A roundtrip flight from the United States to Australia will cost you 80,000 UR points (with 20,000 to spare from your sign up bonus!):

Travel Awards to Auckland

If you were to buy the same flight with cash from United, you’re looking at about $1,600.

Even if you play with the dates, prices are about the same (and extremely expensive in January apparently).

The sign up bonus, regardless of how you use it, is a big reason why you should get the Chase Sapphire Reserve.

3x on travel and dining

For normal transactions, you get 1x the points. If you spend $100, you’ll get 100 points.

For transactions that code as travel or dining, you’ll get 3x the points. Again, depending on how you value your points, this means that you’re getting 3% to 6.2% back from your travel and dining transactions.

The only cards that give you a similar cashback are the Chase Freedom which gives 5% cash back to specific categories, depending on the quarter, the Discover It which has a similar 5% bonus system (which doubles to 10% in your first year!), and the Citi Prestige (one of it’s main competitors for premium travel credit card).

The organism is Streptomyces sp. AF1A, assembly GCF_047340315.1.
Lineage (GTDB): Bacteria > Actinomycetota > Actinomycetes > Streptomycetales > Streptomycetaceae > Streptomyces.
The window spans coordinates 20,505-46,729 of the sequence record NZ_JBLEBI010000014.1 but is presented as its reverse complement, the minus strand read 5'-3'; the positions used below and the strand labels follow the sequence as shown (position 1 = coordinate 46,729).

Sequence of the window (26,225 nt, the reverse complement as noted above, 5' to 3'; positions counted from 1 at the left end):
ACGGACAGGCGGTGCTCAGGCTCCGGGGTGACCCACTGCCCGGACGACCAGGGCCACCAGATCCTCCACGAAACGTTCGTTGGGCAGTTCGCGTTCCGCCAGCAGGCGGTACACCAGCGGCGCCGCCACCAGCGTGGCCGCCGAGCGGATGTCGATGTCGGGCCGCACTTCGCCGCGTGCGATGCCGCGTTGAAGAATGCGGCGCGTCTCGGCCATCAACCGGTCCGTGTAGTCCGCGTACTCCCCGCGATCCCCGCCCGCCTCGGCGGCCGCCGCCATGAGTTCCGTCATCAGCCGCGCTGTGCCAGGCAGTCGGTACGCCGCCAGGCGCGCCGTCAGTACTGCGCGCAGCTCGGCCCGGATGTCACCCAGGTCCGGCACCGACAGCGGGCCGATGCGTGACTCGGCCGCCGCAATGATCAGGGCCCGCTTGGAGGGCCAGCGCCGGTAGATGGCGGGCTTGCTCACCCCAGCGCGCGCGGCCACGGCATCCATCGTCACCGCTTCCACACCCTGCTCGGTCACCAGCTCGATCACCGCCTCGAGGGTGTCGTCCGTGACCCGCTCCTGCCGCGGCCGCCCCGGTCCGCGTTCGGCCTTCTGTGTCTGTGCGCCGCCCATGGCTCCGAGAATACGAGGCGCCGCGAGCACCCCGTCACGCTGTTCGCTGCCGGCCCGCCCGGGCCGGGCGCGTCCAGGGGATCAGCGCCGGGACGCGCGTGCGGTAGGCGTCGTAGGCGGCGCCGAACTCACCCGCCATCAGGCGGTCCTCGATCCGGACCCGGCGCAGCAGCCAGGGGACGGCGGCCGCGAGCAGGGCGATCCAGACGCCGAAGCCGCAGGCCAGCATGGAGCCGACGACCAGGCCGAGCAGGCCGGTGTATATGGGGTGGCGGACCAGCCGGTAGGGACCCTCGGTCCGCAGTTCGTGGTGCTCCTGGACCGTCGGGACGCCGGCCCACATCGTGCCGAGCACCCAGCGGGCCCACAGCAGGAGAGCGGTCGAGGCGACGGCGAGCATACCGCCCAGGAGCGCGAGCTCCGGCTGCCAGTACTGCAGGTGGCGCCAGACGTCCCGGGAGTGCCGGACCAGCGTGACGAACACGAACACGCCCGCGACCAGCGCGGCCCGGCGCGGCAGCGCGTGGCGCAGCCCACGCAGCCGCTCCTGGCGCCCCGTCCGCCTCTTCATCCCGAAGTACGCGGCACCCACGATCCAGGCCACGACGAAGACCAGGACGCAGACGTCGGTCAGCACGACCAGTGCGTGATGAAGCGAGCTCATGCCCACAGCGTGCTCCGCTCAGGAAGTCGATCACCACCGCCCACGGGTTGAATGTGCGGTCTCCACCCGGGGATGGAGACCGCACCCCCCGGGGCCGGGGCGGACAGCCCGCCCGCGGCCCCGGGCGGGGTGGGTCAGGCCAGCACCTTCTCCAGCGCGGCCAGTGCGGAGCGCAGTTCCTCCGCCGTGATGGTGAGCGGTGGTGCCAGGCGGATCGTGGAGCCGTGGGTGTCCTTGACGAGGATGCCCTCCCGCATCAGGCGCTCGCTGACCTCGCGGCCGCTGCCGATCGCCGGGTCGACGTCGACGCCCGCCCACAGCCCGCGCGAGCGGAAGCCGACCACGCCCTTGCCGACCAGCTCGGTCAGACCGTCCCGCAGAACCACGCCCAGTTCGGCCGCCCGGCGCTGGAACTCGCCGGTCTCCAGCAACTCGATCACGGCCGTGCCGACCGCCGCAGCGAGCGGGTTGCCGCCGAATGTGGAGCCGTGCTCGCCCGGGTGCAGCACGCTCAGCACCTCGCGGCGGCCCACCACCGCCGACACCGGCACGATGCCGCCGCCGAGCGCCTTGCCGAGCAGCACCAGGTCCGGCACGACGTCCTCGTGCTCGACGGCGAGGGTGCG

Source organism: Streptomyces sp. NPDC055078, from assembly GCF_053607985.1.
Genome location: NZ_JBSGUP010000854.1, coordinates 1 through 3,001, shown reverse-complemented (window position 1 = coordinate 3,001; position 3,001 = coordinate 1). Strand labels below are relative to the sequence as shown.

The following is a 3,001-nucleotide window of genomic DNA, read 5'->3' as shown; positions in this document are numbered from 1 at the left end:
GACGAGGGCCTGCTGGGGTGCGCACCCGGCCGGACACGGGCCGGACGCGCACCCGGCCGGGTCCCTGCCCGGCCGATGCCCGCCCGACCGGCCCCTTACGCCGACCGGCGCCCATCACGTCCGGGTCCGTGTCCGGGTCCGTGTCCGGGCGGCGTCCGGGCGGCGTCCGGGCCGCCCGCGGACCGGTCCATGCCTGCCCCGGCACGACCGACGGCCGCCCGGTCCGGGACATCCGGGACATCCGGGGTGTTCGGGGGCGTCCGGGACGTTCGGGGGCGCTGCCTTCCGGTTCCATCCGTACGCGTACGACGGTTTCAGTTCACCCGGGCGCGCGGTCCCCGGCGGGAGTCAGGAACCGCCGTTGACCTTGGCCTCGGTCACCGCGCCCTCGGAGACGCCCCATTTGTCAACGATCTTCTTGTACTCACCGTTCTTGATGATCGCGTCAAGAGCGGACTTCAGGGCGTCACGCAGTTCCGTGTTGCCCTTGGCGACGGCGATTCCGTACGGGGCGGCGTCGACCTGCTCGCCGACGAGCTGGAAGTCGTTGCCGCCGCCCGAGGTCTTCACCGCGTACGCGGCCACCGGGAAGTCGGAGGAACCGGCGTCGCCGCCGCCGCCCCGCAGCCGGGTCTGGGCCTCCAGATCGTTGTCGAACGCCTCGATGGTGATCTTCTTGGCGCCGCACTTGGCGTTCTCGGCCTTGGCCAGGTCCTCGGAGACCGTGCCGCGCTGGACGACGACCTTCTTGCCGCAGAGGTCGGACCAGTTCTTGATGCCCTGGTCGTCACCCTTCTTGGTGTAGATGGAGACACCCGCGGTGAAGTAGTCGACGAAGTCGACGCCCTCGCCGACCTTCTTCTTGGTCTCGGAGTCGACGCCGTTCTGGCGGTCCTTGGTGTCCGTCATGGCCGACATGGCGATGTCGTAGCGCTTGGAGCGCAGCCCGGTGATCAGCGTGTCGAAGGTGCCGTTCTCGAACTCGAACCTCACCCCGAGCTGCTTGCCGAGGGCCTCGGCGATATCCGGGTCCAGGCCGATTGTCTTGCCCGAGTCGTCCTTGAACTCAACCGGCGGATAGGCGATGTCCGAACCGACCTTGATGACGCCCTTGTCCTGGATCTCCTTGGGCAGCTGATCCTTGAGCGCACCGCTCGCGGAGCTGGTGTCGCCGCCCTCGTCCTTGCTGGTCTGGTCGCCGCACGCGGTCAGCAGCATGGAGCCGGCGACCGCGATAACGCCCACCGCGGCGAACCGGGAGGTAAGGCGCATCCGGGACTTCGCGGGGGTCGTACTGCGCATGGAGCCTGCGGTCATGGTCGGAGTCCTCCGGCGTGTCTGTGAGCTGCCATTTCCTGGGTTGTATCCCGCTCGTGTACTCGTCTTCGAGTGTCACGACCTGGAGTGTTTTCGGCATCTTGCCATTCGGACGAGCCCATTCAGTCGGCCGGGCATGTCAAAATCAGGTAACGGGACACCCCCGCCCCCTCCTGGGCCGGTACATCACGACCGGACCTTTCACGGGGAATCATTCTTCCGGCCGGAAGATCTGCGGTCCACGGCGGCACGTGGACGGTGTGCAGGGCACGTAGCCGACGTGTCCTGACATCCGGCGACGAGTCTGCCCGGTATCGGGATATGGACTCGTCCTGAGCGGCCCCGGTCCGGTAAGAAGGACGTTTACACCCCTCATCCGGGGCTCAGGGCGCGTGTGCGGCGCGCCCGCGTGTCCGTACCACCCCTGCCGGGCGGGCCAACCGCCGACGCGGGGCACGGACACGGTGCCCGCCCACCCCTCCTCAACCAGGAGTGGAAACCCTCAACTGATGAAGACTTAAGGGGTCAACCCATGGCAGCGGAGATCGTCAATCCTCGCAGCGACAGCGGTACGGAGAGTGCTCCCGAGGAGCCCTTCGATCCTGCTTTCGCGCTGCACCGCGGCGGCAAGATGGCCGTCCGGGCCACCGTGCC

$300 travel credit

Chase will automatically refund you for transactions that code as travel, up to $300 per calendar year.

This is interesting since there’s the potential to get this benefit twice in your first year (once from now until Dec 31, 2016, and once from Jan 1, 2017 until your card renews or you cancel).

If you decide that this card doesn’t make sense in year 2 and beyond, you can simply do a product change to a no annual fee card like the Freedom. The benefit of a product change over cancelling the card outright is that it won’t negatively affect your credit score which looks at the average age of your accounts.